Tuesday, September 1, 2009

Voices from the Past: The Death of Julius Vom Hofe (1907)

Sometimes you read an obituary and a portrait of a person emerges that is very unlike your perception. Other times, an obituary reinforces your impressions of what a person was like. This obituary of Julius Vom Hofe, the great reelmaker, from the 04 May 1907 Forest & Stream magazine, basically describes the kind of guy I always envisioned JVH to be. To me, the best part of this profile is the fact that perhaps for the only time in his life, he escaped the shadow of his brother Edward.

Julius Vom Hofe

Because he was of a quiet, retiring disposition, few anglers knew the late Julius Vom Hofe--whose death was announced in these columns last week--but they were all familiar with the class of work he put into his fishing reels. Mr. Vom Hofe's fishing reel factory, on South Fifth Street, near the Brooklyn end of the new Williamsburg bridge, adjoined his residence in Keap street, and he was seldom found far away from home or shop. When the fishing was good he might be found at his little cottage in Bay Side place, Hammels, Rockaway Beach, or in his fishing boat near by. Generally he went out alone, and only those in whom he confided knew how great was his store of knowledge concerning practical fishing as well as reel making. Jamaica Bay was an open book to him, and his special favorite was the striped bass, whose haunts he knew intimately.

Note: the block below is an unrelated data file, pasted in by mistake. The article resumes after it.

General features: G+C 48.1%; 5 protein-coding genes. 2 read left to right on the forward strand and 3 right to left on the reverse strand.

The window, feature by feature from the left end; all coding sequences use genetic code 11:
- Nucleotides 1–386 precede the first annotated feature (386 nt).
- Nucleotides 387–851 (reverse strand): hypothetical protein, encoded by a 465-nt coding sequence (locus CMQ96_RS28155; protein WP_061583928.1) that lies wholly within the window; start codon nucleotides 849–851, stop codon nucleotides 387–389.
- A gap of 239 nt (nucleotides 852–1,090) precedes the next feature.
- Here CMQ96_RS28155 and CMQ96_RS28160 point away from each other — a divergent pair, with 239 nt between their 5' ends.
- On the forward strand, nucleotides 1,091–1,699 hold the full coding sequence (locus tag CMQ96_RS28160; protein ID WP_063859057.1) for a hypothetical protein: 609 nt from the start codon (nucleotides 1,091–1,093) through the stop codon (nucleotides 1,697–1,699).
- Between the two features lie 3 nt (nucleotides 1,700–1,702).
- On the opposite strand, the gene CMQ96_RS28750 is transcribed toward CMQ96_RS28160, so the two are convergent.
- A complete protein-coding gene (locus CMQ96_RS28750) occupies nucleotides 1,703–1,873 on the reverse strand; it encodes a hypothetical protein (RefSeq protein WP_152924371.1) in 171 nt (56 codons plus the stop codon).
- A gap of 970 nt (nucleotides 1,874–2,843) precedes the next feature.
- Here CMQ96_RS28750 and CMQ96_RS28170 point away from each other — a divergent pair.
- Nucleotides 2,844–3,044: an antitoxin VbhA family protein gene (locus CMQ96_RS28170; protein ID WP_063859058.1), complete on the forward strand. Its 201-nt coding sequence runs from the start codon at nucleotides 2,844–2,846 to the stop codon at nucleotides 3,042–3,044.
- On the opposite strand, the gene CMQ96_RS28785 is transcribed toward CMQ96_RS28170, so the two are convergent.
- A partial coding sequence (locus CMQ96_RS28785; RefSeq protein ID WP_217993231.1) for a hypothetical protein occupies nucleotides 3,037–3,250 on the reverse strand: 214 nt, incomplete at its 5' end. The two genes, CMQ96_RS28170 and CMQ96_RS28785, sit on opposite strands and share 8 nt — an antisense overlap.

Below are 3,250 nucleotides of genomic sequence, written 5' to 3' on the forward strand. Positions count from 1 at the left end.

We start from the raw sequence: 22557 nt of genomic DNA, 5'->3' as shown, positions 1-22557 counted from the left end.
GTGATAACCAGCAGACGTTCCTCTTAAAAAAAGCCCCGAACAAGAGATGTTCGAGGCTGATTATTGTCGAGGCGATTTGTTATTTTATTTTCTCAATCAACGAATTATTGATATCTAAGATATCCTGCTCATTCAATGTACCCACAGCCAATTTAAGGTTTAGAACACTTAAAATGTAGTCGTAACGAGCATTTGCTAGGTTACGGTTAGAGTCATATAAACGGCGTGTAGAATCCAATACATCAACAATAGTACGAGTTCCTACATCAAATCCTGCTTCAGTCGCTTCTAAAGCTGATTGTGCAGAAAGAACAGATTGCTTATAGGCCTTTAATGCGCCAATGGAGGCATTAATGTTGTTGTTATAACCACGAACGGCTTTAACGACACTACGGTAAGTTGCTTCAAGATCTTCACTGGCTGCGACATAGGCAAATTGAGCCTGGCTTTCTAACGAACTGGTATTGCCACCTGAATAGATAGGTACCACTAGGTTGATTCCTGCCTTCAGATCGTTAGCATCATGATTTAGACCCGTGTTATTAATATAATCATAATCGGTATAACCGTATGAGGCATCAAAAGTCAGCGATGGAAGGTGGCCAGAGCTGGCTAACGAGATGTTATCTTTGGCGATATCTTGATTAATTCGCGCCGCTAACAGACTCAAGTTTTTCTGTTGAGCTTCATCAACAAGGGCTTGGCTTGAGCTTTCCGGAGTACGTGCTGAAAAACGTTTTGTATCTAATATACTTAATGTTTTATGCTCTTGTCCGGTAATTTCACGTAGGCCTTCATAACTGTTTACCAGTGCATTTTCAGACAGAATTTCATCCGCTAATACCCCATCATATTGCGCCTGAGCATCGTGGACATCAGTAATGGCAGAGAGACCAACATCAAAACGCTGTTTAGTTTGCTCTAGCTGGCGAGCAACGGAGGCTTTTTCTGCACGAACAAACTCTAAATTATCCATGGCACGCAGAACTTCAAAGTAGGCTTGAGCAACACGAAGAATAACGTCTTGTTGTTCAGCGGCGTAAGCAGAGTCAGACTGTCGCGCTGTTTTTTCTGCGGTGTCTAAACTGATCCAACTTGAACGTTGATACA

Mr. Vom Hofe's birthplace was Altena, Westphalen, Germany. He came to the United States in 1848, his twelfth year. He began the manufacture of reels in 1857, in New York city, and five years later removed to Brooklyn. His reels were exhibited at the World's Fairs in Chicago and St. Louis, at both of which the highest awards and gold medals were received by him. Four years ago his son, Edward, died, and since then his health began to fail, the end being due to apoplexy. He is survived by Mrs. Vom Hofe, two sons, Julius and Alfred, and three daughters. His sons will continue in the business in which they were trained by their father.

--Dr. Todd

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